You'll also notice a class rating of I, II, III, or IV. This serves as a rough guide to your vehicle's towing-weight capacity and its receiver-hitch receptacle size. Acknowledging the class rating, focus more on the trailer and the required components, such as the hitch. Knowing this information can help you not only choose the proper vehicle, but also equip it with the appropriate brake system and hitch.
Hitches and safety chains
At the end of a trailer's tongue is a coupler that secures to a vehicle's hitch ball or connector. There are a several different kinds of hitches. A gooseneck (commonly used with horse trailers) has the hitch connector located in the bed of a pickup (only pickups can run this type) in front of the rear axle, and an extended tongue that runs from the trailer up over the tail gate to the ball. Because the weight of the trailer is placed in front of the rear axle, the whole truck is weighed down rather than just the back end, eliminating wandering.
Other hitch types include the weight-distributing kind, for use with heavy trailers. These systems distribute the weight between the tow vehicle and the trailer's axles by using a set of spring bars to apply leverage. By effectively sharing the weight on all tires, keeping the vehicle relatively level, weight-distributing hitches help preserve the tow vehicle's steering and braking ability.
112 0501 Buylease S Tow Rearview Mirrors
  |   112 0501 Buylease S Tow Rearview Mirrors
There's also the more common weight-carrying breed, where the hitch supports the entire trailer tongue weight. Because the tow vehicle must bear much of the weight, these hitches are best suited to loads of less than 3,500 pounds.
A hitch can easily become the weakest link in the towing chain, so they're also rated for weight. If you're towing an 8,000-pound trailer and have a hitch rated for 2,000 pounds...well, you don't have to be a mathematician to guess the result. Be certain to get a hitch rated at the same or higher weight than any load you think you might need to carry.
Safety chains are towing must-have. They attach to the tongue and then hook onto the tow vehicle. If the trailer were to come uncoupled from the tow vehicle, the chains would prevent the tongue from hitting the ground and the trailer from getting away. Safety chains also need to be of adequate strength for the GVWR-in fact, each chain should be equal to or greater than the GVWR.
Wiring and brakes
Before you hit the road, you'll need to hook up the necessary wiring between the tow vehicle and the trailer, specifically for the turn signals, brake lights, and reverse lights. And make sure the trailer brakes work. If you have a trailer that's 15 to 18 feet long or has a loaded weight above 1,500 pounds, it may already have a brake system. If not, get one installed. It's a good safety precaution, and even a requirement in some states, along with a brake-actuating breakaway kit, which stops the trailer if it comes loose.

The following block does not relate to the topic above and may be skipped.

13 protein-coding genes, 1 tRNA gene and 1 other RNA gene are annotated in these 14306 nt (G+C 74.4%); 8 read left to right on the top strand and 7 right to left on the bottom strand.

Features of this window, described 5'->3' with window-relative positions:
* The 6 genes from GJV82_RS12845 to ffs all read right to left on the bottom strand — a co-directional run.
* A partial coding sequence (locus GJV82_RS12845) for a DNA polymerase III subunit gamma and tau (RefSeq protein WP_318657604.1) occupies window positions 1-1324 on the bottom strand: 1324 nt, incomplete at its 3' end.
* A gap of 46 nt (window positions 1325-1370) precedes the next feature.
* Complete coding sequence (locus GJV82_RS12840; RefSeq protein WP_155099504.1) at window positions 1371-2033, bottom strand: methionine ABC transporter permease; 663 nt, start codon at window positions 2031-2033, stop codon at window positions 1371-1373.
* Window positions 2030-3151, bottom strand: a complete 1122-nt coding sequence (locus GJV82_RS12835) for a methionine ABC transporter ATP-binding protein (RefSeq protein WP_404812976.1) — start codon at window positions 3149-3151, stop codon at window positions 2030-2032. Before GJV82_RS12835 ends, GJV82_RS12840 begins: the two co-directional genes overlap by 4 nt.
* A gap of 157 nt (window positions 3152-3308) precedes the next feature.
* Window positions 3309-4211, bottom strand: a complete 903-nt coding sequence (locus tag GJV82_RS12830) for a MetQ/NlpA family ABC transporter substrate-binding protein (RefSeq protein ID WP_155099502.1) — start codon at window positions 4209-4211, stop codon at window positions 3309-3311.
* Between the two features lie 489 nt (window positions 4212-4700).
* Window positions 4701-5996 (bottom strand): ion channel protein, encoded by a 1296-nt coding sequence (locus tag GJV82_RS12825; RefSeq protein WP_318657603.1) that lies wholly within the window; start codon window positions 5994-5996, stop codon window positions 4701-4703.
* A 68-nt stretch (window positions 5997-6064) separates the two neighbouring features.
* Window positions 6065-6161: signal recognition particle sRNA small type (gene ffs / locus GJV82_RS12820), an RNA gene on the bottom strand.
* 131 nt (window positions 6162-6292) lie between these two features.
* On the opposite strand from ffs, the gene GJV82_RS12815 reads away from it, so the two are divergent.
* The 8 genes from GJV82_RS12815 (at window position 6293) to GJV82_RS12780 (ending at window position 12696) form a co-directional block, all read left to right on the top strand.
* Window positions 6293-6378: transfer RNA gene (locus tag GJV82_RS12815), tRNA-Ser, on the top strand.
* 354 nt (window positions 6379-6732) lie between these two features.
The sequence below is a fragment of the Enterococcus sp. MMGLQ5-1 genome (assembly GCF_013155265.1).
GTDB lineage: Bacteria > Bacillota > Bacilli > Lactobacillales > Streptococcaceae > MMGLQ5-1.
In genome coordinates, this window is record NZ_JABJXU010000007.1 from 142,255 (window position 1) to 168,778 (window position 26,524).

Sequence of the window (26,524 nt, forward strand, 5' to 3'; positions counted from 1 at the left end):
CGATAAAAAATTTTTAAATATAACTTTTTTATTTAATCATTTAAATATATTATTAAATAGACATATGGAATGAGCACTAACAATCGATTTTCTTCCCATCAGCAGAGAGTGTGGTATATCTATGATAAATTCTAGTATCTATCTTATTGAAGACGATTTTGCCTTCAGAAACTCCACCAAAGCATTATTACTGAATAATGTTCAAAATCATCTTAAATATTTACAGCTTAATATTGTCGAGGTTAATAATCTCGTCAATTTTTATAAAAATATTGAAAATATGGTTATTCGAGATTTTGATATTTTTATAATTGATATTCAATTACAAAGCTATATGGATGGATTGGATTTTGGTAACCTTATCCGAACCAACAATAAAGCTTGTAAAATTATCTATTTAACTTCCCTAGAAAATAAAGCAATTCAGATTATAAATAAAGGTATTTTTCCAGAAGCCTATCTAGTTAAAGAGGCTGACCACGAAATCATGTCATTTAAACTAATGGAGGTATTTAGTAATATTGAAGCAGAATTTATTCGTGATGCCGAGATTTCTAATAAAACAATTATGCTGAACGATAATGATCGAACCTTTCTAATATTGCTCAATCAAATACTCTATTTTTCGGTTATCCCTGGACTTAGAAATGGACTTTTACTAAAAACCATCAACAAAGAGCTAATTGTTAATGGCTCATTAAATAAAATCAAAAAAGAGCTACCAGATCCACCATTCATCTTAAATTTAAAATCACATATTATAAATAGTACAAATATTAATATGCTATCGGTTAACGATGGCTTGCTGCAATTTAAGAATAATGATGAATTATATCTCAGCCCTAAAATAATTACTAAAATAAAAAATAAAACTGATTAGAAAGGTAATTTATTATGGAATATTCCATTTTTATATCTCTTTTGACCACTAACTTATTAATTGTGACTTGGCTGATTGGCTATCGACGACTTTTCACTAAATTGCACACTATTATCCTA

There are two types of brakes: surge and electric. Automatically controlled, surge systems are the most common style fitted to trailers. Electric brakes are manually operated, controlled from inside the vehicle.
Not all factory package include some heavy-duty equipment that is beneficial to heavy towing, like a transmission cooler and a stronger battery. When installing an aftermarket cooler, make certain it doesn't block the radiator.
If there's any aspect of setting up your vehicle for towing you feel uncertain about-whether it's how to load cargo (make sure it's evenly distributed and not at the rear of the trailer behind the axle, where it could cause the trailer to come uncoupled) or how to know if you're rated correctly from end to end-don't be shy about asking the equipment manufacturer for the information. If you have a factory-prepped vehicle, your local dealer should be able to advise on proper setup. Likewise, if you have the vehicle outfitted with aftermarket equipment at a specialty shop like U-Haul, they will also be happy to give your setup a brief inspection to make sure you're on the road to recreation rather than mishap.

POPULAR TRUCKS

MOST POPULAR

Subscribe Today and Save up to 83%!

Subscribe Truck Trend Magazine

Subscribe to:

Truck Trend
Magazine

PRINT DIGITAL
Subscribe Diesel Power Magazine

Subscribe to:

Diesel Power
Magazine

PRINT DIGITAL
Subscribe Truckin Magazine

Subscribe to:

Truckin
Magazine

PRINT DIGITAL
SUBSCRIBE TO A MAGAZINE
CLOSE X
BUYER'S GUIDE
SEE THE ALL NEW
NEWS, REVIEWS & SPECS